Granville Island, the peninsula under the Granville Street Bridge,
may not be a true island but it sure feels like it, especially when reached via mini ferry from downtown. Located due south of downtown Vancouver, it’s separated from the city by False Creek. Why false you ask? George Henry Richards named it during his survey of the coast in the mid-19th century. He thought he was going up a creek while traveling the south side of the Burrard Inlet, but soon discovered his mistake, hence the name ‘False’. The Granville Island Public Market is the jewel in the Island’s crown. An indoor market featuring a fascinating assortment of colorful food and produce stores, showcasing handcrafted products and the very finest in unique gifts. All fresh from the ocean, the oven or the field.A farmer’s market is also held here every Thursday 10am to 3pm, from early June thru late September and is a cook’s dream come true!
Gastown takes the prize as my favorite locale in Vancouver, where heritage meets hip in this oldest section of the city. Designated a National Historic Site in 2009, the storied neighborhood offers a saw-tooth skyline that dates to the 1800s, showcasing some of the city’s best Victorian Italianate, Edwardian
Commercial and Romanesque architecture. Here cobbled streets beg to be walked, explore grand, late Victorian buildings, filled with designer fashions, Native art, Canadian souvenirs, and enough restaurants/bars to satisfy any appetite. Don’t miss the Gastown Steam Clock in action, and of course tip your hat to the statute of the founding father “Gassy Jack” Deighton, at Maple Tree Square.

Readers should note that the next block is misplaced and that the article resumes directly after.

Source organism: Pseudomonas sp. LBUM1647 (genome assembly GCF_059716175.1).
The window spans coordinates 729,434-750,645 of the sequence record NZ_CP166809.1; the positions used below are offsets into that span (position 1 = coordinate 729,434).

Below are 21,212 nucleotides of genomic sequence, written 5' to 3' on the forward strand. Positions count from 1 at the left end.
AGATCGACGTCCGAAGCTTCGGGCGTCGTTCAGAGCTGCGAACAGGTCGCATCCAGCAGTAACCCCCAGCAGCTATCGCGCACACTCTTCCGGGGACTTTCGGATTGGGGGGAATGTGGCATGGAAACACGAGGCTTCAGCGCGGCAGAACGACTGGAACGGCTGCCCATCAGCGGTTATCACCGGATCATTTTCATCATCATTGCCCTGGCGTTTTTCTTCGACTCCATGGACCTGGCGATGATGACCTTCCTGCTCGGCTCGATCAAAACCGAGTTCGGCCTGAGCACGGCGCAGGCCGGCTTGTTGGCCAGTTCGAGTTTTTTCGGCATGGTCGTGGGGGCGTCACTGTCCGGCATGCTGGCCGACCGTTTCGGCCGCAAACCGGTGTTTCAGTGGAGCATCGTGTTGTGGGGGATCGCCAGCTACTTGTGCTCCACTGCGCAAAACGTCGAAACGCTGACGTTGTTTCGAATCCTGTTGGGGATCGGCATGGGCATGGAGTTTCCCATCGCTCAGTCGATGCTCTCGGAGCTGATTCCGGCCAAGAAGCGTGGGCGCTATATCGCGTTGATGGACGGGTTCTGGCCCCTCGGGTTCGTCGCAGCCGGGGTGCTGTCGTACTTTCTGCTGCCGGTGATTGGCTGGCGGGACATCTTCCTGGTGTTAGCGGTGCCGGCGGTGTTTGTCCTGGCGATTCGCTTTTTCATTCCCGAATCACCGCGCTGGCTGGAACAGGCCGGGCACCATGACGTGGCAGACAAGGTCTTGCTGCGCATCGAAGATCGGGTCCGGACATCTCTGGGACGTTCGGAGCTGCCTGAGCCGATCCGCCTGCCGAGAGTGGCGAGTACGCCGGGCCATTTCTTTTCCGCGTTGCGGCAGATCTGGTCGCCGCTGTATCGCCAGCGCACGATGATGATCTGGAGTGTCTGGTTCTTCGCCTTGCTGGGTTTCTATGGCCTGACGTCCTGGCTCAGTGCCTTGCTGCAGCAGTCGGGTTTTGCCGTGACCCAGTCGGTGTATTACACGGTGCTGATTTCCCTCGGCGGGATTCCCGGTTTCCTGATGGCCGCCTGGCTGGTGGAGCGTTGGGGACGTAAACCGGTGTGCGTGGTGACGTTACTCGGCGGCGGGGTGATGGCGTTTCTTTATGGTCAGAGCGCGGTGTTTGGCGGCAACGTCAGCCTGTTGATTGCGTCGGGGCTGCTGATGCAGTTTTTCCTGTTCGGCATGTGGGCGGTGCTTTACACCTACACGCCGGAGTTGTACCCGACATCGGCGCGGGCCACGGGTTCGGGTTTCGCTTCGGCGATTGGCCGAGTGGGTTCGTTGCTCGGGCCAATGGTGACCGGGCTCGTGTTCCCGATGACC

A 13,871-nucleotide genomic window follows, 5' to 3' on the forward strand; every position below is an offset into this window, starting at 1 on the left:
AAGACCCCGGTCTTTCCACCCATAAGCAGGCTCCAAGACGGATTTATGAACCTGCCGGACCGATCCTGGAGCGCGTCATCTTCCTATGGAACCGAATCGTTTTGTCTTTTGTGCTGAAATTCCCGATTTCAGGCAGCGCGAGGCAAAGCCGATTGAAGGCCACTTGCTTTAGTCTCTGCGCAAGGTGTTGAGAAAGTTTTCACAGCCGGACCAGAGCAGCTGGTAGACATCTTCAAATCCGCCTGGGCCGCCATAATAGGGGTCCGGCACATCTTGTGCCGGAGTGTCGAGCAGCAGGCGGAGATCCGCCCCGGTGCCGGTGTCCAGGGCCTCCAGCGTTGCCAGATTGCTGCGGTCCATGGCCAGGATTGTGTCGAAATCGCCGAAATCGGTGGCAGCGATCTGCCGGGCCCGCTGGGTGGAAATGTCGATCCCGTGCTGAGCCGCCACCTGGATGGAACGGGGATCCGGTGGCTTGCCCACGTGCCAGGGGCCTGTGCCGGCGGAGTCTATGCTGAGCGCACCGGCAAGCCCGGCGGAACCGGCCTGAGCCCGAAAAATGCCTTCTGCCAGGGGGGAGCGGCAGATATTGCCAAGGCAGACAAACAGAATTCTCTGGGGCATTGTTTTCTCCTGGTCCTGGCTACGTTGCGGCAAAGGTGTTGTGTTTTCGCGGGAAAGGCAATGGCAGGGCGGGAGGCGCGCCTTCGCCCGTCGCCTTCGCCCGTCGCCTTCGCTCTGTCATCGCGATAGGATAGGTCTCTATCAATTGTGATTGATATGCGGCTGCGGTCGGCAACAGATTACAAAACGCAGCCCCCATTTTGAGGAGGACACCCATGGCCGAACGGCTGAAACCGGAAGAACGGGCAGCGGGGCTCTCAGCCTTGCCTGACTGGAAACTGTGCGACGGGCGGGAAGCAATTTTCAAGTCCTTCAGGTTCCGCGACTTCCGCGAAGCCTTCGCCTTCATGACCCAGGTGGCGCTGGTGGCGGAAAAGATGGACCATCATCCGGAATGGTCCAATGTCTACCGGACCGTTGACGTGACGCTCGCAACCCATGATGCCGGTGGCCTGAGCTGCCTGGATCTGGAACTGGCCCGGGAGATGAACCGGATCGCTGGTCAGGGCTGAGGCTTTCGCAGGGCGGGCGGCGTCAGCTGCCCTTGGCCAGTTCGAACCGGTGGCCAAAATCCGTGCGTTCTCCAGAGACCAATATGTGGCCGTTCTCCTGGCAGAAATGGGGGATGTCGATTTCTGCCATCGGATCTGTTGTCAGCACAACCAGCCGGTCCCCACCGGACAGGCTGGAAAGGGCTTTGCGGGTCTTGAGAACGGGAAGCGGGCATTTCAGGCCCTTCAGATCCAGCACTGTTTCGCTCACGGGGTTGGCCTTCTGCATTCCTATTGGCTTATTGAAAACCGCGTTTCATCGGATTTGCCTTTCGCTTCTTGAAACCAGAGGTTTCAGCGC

The Millennium Gate marks the entrance to Canada’s largest Chinatown. Here Canadian-Chinese memorials, traditional herbalists and souvenir shops mingle with trendy food joints and edgy nightlife. It’s also home to the world’s narrowest commercial building (Sam Kee Building), just 6’ wide at its base. An oasis of tranquilly in the heart of bustling Chinatown, the Dr. Sun Yat-Sen Classical Chinese Garden is the first full-scale one to be built outside of Asia and remains the only one in Canada. Constructed without a single nail or screw or even glue, it’s like stepping back in time – you feel as though the city is a million miles away, instead of just a few streets. Designed in the style of a Ming dynasty scholar’s garden, with a peaceful pond, rugged rock landscaping and high walls keeping city sounds at bay
– it’s the perfect place to film scenes of China. This garden has appeared in Highlander, MacGyver, The Flash and Continuum. A couple of blocks north of the garden is Hastings Street, an area well known to law enforcement agencies as THE place for addicts, drugs, prostitutes and high crime – not an area most tourists feel comfortable visiting, so consider this when strolling Dr. Yat-Sen’s garden! Funnily enough, the Vancouver Police Museum is just a block away from Hastings.
And who can visit Vancouver and not visit Stanley Park? Ideally situated on a peninsula at the northwestern edge of downtown, it’s one of the city's main tourist destinations, attracting approximately 8 million visitors each year. Featuring lovely beaches, miles of well-maintained paved and dirt trails and Canada's largest aquarium, this 1,000-acre haven is recognized as one of the greatest urban parks in the world. As Vancouver's first public park, with its ever-blooming gardens, pristine coastal areas and roughly 500,000 cedar, fir and hemlock trees, Stanley Park has continued to live up to its "greenspace" designation since its creation in 1888. The city is located on the traditional unceded territories of the Musqueam,